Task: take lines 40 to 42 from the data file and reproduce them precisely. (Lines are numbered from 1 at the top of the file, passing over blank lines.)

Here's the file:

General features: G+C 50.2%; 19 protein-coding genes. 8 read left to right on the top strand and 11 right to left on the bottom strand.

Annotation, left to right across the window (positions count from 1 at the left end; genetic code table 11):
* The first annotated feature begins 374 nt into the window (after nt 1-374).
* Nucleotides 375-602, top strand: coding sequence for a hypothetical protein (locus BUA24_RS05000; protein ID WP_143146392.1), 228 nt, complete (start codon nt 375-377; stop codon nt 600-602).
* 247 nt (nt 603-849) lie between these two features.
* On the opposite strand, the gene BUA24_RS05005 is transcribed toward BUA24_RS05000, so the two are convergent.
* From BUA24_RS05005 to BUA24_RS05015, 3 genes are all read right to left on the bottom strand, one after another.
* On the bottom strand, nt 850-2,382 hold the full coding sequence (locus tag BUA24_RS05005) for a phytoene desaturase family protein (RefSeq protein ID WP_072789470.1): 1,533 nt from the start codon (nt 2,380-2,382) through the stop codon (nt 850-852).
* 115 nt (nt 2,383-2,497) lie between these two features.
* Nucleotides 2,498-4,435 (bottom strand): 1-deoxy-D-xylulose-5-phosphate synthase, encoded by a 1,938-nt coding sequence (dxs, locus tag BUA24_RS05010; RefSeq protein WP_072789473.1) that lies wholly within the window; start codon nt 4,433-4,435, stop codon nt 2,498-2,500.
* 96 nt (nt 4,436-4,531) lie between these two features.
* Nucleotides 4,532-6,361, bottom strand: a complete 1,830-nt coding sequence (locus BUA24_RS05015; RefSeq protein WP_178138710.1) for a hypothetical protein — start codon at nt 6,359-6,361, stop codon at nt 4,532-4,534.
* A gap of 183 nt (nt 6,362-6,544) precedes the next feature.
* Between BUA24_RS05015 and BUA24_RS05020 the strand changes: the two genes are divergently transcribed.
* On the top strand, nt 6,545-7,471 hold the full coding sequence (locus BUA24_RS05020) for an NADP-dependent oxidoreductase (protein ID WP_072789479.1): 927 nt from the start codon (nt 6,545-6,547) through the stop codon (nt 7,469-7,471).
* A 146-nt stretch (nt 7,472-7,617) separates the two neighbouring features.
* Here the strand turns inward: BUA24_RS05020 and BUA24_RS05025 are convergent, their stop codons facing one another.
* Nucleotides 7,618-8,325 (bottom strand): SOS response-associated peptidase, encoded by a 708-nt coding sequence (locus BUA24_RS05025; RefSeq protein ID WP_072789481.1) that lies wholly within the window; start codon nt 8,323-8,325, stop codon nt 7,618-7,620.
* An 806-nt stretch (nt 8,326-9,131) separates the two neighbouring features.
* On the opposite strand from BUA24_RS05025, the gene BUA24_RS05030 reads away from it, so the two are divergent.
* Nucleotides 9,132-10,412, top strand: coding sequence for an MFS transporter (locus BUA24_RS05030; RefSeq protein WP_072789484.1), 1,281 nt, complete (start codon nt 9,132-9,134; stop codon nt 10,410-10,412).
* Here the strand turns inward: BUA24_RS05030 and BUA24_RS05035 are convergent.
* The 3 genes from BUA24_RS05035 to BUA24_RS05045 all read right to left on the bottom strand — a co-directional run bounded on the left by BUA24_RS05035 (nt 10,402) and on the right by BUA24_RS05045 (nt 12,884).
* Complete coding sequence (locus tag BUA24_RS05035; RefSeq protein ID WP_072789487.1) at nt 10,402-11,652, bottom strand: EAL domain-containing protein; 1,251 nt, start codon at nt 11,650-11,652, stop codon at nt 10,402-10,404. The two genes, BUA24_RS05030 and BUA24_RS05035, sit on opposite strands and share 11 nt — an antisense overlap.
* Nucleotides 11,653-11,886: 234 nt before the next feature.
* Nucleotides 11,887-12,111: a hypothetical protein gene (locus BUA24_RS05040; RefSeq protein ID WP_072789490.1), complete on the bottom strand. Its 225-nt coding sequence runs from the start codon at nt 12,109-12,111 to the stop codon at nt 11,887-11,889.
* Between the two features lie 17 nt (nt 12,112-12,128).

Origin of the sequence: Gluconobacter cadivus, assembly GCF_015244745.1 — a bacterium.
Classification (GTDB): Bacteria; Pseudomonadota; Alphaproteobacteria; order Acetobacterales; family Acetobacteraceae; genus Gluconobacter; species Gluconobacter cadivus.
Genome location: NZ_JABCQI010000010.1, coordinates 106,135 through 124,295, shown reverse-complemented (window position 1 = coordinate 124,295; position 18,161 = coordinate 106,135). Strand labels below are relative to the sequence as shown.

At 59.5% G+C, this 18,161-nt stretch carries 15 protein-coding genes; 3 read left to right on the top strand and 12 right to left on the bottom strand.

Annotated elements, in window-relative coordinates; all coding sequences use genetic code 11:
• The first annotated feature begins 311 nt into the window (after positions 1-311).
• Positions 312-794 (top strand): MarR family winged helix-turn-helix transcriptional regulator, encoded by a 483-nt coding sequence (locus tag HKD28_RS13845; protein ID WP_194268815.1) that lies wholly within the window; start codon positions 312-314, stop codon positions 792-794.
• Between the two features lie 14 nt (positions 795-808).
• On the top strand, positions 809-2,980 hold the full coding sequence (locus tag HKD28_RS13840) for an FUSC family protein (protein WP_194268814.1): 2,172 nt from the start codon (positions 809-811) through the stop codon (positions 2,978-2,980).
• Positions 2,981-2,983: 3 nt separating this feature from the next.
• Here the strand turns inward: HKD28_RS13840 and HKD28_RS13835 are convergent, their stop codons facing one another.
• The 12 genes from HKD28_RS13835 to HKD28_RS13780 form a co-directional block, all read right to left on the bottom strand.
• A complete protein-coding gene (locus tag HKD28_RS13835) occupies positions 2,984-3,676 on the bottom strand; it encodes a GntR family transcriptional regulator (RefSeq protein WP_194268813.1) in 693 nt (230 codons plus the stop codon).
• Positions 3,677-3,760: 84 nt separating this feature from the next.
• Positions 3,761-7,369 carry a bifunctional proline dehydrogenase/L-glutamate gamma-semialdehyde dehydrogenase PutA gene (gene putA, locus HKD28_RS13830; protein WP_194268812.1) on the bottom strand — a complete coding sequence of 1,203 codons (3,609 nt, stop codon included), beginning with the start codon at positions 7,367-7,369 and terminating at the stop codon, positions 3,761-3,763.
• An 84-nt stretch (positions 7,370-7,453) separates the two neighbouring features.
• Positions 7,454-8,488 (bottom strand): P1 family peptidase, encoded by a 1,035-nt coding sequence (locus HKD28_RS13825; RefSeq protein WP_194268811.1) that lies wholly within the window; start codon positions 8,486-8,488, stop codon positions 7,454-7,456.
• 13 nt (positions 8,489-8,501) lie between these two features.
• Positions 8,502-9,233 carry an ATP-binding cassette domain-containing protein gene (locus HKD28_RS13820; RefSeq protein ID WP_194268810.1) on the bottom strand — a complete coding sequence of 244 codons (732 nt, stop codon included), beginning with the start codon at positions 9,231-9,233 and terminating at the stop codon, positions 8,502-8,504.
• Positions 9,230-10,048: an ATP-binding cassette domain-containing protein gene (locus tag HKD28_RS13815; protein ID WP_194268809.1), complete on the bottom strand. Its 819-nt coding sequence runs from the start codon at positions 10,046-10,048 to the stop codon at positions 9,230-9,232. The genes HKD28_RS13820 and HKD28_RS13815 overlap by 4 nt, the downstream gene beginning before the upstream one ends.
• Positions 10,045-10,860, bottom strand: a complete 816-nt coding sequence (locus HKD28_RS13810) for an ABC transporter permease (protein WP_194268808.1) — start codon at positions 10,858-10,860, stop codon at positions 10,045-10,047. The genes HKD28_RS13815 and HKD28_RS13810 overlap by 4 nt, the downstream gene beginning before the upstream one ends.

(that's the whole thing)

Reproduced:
• A complete protein-coding gene (locus tag HKD28_RS13835) occupies positions 2,984-3,676 on the bottom strand; it encodes a GntR family transcriptional regulator (RefSeq protein WP_194268813.1) in 693 nt (230 codons plus the stop codon).
• Positions 3,677-3,760: 84 nt separating this feature from the next.
• Positions 3,761-7,369 carry a bifunctional proline dehydrogenase/L-glutamate gamma-semialdehyde dehydrogenase PutA gene (gene putA, locus HKD28_RS13830; protein WP_194268812.1) on the bottom strand — a complete coding sequence of 1,203 codons (3,609 nt, stop codon included), beginning with the start codon at positions 7,367-7,369 and terminating at the stop codon, positions 3,761-3,763.